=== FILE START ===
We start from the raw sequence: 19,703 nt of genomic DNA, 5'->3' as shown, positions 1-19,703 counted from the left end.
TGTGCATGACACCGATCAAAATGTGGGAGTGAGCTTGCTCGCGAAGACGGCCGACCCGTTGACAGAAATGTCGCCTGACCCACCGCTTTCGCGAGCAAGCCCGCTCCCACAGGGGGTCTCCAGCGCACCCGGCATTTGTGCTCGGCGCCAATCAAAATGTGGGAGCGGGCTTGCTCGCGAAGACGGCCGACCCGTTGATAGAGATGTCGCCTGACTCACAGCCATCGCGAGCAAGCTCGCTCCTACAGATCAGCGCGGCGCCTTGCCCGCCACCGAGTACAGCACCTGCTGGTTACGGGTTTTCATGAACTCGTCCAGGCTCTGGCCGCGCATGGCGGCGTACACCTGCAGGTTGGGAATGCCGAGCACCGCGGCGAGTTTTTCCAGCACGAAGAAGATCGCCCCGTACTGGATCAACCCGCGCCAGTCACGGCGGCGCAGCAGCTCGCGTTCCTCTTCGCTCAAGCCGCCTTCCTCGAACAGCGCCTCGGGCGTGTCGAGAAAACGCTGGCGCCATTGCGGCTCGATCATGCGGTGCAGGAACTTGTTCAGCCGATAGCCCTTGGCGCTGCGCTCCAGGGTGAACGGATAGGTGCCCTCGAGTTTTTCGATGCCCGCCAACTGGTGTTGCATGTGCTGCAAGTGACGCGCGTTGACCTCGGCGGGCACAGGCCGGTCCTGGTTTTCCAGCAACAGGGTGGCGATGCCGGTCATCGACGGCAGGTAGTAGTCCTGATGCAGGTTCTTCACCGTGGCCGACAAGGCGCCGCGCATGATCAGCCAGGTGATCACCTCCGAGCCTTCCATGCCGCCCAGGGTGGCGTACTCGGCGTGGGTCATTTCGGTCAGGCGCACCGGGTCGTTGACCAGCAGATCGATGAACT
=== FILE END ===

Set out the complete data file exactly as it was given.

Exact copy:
We start from the raw sequence: 19,703 nt of genomic DNA, 5'->3' as shown, positions 1-19,703 counted from the left end.
TGTGCATGACACCGATCAAAATGTGGGAGTGAGCTTGCTCGCGAAGACGGCCGACCCGTTGACAGAAATGTCGCCTGACCCACCGCTTTCGCGAGCAAGCCCGCTCCCACAGGGGGTCTCCAGCGCACCCGGCATTTGTGCTCGGCGCCAATCAAAATGTGGGAGCGGGCTTGCTCGCGAAGACGGCCGACCCGTTGATAGAGATGTCGCCTGACTCACAGCCATCGCGAGCAAGCTCGCTCCTACAGATCAGCGCGGCGCCTTGCCCGCCACCGAGTACAGCACCTGCTGGTTACGGGTTTTCATGAACTCGTCCAGGCTCTGGCCGCGCATGGCGGCGTACACCTGCAGGTTGGGAATGCCGAGCACCGCGGCGAGTTTTTCCAGCACGAAGAAGATCGCCCCGTACTGGATCAACCCGCGCCAGTCACGGCGGCGCAGCAGCTCGCGTTCCTCTTCGCTCAAGCCGCCTTCCTCGAACAGCGCCTCGGGCGTGTCGAGAAAACGCTGGCGCCATTGCGGCTCGATCATGCGGTGCAGGAACTTGTTCAGCCGATAGCCCTTGGCGCTGCGCTCCAGGGTGAACGGATAGGTGCCCTCGAGTTTTTCGATGCCCGCCAACTGGTGTTGCATGTGCTGCAAGTGACGCGCGTTGACCTCGGCGGGCACAGGCCGGTCCTGGTTTTCCAGCAACAGGGTGGCGATGCCGGTCATCGACGGCAGGTAGTAGTCCTGATGCAGGTTCTTCACCGTGGCCGACAAGGCGCCGCGCATGATCAGCCAGGTGATCACCTCCGAGCCTTCCATGCCGCCCAGGGTGGCGTACTCGGCGTGGGTCATTTCGGTCAGGCGCACCGGGTCGTTGACCAGCAGATCGATGAACT